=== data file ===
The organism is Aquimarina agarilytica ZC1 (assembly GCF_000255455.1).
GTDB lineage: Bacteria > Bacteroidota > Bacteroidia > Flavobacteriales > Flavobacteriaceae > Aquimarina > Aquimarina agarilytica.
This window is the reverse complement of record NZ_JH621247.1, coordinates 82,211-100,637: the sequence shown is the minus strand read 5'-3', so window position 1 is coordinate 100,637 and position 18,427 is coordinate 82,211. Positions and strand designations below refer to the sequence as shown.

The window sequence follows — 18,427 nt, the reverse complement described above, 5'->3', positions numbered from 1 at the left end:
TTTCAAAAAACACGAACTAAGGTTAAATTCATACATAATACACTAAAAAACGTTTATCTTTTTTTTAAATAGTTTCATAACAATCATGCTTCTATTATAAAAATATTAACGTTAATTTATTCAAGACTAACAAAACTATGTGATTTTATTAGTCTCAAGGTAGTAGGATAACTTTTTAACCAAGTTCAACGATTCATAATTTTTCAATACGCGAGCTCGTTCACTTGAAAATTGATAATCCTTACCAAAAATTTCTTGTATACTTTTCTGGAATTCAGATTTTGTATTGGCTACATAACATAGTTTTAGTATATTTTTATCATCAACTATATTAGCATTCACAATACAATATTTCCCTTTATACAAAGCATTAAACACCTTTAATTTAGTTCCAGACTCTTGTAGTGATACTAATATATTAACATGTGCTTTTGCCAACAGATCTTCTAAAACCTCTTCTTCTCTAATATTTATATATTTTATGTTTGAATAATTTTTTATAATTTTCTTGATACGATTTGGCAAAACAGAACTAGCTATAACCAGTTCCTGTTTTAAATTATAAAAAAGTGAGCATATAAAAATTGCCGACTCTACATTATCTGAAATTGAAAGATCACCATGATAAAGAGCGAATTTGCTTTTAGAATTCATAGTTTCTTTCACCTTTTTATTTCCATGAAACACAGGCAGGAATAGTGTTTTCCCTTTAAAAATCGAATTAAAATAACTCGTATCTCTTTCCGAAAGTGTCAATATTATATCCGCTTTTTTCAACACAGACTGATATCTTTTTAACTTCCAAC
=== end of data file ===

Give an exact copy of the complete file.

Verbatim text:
The organism is Aquimarina agarilytica ZC1 (assembly GCF_000255455.1).
GTDB lineage: Bacteria > Bacteroidota > Bacteroidia > Flavobacteriales > Flavobacteriaceae > Aquimarina > Aquimarina agarilytica.
This window is the reverse complement of record NZ_JH621247.1, coordinates 82,211-100,637: the sequence shown is the minus strand read 5'-3', so window position 1 is coordinate 100,637 and position 18,427 is coordinate 82,211. Positions and strand designations below refer to the sequence as shown.

The window sequence follows — 18,427 nt, the reverse complement described above, 5'->3', positions numbered from 1 at the left end:
TTTCAAAAAACACGAACTAAGGTTAAATTCATACATAATACACTAAAAAACGTTTATCTTTTTTTTAAATAGTTTCATAACAATCATGCTTCTATTATAAAAATATTAACGTTAATTTATTCAAGACTAACAAAACTATGTGATTTTATTAGTCTCAAGGTAGTAGGATAACTTTTTAACCAAGTTCAACGATTCATAATTTTTCAATACGCGAGCTCGTTCACTTGAAAATTGATAATCCTTACCAAAAATTTCTTGTATACTTTTCTGGAATTCAGATTTTGTATTGGCTACATAACATAGTTTTAGTATATTTTTATCATCAACTATATTAGCATTCACAATACAATATTTCCCTTTATACAAAGCATTAAACACCTTTAATTTAGTTCCAGACTCTTGTAGTGATACTAATATATTAACATGTGCTTTTGCCAACAGATCTTCTAAAACCTCTTCTTCTCTAATATTTATATATTTTATGTTTGAATAATTTTTTATAATTTTCTTGATACGATTTGGCAAAACAGAACTAGCTATAACCAGTTCCTGTTTTAAATTATAAAAAAGTGAGCATATAAAAATTGCCGACTCTACATTATCTGAAATTGAAAGATCACCATGATAAAGAGCGAATTTGCTTTTAGAATTCATAGTTTCTTTCACCTTTTTATTTCCATGAAACACAGGCAGGAATAGTGTTTTCCCTTTAAAAATCGAATTAAAATAACTCGTATCTCTTTCCGAAAGTGTCAATATTATATCCGCTTTTTTCAACACAGACTGATATCTTTTTAACTTCCAAC